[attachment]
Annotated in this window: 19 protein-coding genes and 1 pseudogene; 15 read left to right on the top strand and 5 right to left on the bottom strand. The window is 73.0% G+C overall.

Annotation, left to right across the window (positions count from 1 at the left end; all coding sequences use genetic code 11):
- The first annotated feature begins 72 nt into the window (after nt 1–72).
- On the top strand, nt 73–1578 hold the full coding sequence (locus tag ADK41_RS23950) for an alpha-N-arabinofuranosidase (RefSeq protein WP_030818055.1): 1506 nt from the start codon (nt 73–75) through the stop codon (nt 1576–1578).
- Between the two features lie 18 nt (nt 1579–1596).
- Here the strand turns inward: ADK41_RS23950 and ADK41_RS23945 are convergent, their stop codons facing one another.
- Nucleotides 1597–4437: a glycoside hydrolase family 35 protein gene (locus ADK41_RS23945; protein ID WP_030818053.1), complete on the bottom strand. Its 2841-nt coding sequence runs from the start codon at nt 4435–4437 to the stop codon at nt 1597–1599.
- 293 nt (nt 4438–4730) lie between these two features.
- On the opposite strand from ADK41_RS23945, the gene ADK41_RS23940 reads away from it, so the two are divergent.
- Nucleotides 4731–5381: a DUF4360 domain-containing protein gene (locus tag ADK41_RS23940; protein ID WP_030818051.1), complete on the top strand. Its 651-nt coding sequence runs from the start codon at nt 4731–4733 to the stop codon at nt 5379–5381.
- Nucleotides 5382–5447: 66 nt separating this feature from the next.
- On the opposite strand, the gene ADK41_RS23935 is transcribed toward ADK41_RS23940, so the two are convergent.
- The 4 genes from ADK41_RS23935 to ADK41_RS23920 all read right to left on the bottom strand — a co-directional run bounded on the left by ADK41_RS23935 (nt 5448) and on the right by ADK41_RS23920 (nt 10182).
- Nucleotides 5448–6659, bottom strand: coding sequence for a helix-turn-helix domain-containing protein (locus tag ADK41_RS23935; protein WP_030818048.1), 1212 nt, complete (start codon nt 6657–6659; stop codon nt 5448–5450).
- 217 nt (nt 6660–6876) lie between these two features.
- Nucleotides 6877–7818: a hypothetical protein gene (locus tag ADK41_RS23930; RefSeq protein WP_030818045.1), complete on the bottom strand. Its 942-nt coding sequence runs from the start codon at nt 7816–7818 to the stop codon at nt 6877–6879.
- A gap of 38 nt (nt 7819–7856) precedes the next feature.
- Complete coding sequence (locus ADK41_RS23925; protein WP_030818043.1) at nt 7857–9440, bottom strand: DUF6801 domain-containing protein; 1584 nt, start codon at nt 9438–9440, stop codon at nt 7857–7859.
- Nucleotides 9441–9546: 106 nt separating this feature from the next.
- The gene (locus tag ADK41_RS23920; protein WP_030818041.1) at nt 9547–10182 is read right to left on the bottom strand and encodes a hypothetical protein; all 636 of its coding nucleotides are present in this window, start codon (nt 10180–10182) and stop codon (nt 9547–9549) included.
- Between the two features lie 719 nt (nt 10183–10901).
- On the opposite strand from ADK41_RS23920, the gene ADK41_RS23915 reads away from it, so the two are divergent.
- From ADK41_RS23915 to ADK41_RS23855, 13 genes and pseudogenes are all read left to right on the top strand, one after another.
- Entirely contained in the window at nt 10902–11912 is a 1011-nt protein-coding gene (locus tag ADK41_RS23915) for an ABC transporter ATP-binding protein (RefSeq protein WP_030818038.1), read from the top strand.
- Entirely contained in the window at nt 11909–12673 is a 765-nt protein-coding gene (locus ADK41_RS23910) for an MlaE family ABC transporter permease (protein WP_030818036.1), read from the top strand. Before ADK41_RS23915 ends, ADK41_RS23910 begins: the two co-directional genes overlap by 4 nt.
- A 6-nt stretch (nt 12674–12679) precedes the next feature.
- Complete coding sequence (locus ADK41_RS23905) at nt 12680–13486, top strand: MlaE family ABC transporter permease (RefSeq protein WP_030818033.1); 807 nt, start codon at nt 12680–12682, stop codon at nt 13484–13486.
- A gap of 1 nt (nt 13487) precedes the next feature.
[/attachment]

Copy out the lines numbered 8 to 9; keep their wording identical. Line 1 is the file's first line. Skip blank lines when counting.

- 293 nt (nt 4438–4730) lie between these two features.
- On the opposite strand from ADK41_RS23945, the gene ADK41_RS23940 reads away from it, so the two are divergent.